Up a creek (canal) without a paddle
Singapore 4 May: The ‘Ever Given’ saga had certainly captured the headlines in world media for a time, but the general public’s attention span is short. On the other hand, there is still a lot of attention from sellers, buyers, transport and logistics, bankers, insurers and of course lawyers.
At the time of writing this blog piece, the vessel Ever Given is under arrest and effectively both the vessel and the goods on board are being held for ransom for nearly a billion US dollars. The main attention grabber is the vessel’s owner declaring a ‘general average’. This is a quite an unusual situation these days, but in essence it means that everyone with goods on board the vessel must contribute to the vessel owner’s costs at a yet-to-be-determined percentage of each shipment’s value. That percentage is the cost of salvage, fines etc to be divided by the total value of the goods on board.
So, we now come to the important question: Who pays for this ‘general average’?
This is where the attention starts to be directed at each shipment’s contract of sale and the terms of trade mentioned in the relevant invoice for the goods. The York-Antwerp Rules on this topic state in legalistic language that this value includes the goods themselves in addition to the freight to the destination and the insurance premium.
However, not every shipment is transacted this way and we need to look at the invoice. It would be an unusual invoice not to mention a trade term by way of a three-letter acronym, but unfortunately it is not again unusual that most of these invoices will state one or other of FOB (Free on Board), CFR (Cost and Freight) or CIF (Cost Insurance and Freight). It is also not uncommon not to mention where a definition of that acronym can be found.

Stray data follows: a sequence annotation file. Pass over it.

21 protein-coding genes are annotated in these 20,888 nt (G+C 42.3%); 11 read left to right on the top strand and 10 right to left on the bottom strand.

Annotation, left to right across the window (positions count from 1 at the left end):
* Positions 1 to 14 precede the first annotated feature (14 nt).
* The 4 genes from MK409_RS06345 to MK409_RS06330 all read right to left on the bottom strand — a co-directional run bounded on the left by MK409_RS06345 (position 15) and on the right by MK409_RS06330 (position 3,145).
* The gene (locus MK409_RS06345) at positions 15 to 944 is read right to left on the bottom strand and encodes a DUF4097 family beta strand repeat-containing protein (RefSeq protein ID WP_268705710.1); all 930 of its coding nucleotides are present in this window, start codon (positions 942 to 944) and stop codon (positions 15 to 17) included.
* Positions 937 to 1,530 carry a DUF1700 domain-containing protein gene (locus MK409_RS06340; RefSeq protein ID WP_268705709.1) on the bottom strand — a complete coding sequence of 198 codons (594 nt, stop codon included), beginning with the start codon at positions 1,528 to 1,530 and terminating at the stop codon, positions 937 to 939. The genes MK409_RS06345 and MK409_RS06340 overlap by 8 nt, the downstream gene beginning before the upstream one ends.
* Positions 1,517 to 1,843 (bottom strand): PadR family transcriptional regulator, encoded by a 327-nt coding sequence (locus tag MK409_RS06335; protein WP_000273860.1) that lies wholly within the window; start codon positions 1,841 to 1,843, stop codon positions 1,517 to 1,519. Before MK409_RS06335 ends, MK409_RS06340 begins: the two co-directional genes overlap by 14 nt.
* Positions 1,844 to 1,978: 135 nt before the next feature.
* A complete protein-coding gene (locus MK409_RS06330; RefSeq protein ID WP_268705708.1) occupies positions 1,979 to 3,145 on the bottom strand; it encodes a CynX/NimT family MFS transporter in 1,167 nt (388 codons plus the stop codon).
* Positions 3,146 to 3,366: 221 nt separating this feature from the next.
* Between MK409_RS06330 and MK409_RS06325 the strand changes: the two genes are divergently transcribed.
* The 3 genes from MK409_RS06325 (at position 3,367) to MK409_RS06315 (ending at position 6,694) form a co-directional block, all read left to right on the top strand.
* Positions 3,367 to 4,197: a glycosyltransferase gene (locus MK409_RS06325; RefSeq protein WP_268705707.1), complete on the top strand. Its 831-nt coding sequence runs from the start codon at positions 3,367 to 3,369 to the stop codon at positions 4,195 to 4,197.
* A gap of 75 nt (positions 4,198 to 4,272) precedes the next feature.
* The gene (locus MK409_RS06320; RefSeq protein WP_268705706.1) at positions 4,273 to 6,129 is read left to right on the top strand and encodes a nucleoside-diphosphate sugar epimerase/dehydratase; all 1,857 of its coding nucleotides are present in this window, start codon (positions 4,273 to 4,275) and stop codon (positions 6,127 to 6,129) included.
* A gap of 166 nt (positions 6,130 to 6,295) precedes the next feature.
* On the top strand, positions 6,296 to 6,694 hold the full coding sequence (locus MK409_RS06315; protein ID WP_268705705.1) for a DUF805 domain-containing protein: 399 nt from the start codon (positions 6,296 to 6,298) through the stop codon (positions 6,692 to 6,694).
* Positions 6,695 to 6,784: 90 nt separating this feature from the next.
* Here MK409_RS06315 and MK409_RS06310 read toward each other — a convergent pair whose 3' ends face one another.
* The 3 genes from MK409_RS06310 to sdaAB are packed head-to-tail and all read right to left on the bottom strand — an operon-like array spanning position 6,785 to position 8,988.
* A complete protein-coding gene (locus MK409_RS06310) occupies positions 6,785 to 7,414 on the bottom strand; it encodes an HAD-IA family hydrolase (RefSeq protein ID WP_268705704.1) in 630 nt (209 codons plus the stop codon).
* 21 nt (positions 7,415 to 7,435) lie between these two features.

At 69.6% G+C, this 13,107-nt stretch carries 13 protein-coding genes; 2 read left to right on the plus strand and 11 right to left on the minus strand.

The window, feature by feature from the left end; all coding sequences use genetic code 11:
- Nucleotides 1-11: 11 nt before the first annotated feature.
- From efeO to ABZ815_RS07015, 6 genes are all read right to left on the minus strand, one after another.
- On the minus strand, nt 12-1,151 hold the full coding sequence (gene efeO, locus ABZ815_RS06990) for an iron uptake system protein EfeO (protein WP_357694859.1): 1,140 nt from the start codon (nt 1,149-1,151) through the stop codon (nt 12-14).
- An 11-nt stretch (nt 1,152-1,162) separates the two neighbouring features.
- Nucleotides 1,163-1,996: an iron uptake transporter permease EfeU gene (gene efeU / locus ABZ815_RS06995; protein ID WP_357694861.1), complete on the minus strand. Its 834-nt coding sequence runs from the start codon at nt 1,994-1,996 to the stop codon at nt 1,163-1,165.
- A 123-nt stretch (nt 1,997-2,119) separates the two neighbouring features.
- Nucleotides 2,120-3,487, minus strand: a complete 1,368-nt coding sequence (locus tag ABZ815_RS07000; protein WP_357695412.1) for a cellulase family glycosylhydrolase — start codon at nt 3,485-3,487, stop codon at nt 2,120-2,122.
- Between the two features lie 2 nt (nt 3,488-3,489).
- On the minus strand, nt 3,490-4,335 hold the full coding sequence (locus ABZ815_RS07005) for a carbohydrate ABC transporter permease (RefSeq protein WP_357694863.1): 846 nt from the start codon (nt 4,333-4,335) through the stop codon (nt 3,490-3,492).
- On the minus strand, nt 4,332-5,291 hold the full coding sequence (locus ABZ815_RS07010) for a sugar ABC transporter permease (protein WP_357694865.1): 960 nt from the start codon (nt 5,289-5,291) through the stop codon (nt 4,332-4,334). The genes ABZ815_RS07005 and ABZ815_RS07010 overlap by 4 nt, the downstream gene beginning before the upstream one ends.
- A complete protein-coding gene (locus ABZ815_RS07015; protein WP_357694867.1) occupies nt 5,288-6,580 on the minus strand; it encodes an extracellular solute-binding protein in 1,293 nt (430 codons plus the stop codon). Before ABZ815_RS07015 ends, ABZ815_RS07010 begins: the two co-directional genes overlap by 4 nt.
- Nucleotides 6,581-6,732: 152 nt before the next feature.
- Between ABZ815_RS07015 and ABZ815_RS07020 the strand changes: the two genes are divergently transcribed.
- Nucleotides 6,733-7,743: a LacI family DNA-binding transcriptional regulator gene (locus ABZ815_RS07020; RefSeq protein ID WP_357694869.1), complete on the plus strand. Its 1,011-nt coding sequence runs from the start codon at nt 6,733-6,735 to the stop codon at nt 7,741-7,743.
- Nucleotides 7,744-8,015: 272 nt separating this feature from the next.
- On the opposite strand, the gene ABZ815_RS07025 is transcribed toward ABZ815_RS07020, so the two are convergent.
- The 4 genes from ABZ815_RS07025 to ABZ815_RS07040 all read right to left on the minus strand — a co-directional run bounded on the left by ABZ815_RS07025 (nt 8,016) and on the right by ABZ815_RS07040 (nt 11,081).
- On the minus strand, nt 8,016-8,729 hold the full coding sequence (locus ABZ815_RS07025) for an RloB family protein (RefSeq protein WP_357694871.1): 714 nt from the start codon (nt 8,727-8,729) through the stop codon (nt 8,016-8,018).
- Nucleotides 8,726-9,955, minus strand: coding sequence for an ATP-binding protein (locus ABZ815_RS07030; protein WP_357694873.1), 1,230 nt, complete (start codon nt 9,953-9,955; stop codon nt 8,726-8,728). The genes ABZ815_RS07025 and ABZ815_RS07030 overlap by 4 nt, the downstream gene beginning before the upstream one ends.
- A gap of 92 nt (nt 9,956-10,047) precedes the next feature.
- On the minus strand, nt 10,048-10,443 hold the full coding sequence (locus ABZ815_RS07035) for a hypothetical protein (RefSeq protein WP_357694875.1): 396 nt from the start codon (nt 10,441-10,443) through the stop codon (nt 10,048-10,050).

The most commonly used set of definitions is the International Chamber of Commerce (ICC) Incoterms®rules, the latest version being Incoterms®2020. But without specifically making reference to these rules, the three letter abbreviations remain undefined, possibly for lawyers and courts to determine what was intended.
Maybe the lawyers will look at the UN Convention on the International Sale of Goods (CISG) which in article 9 states, again in legalistic style:
“(1) The parties are bound by any usage to which they have agreed and by any practices which
they have established between themselves.
(2) The parties are considered, unless otherwise agreed, to have impliedly made applicable to
their contract or its formation a usage of which the parties knew or ought to have known and which in international trade is widely known to, and regularly observed by, parties to contracts of the type involved in the particular trade concerned.”
If we take this to mean that attention of the parties (seller and buyer) will be drawn towards the current Incoterms®rules, whether they knew or ought to have known of these rules or not, we run into a potential problem. Simply put, under these rules FOB, CFR and CIF are considered unsuitable for container shipments!
Nevertheless, we can use the Incoterms®2020 as a guide on one point for these three acronyms, that the seller has delivered once the goods are on board the vessel at the port of loading and that risk transferred to the buyer at that point. Only with CIF does the seller have to provide the buyer with insurance covering the buyer’s risk, in FOB and CFR there is no obligation on the seller to insure the buyer’s risk, and there is no obligation for the buyer to insure its own risk.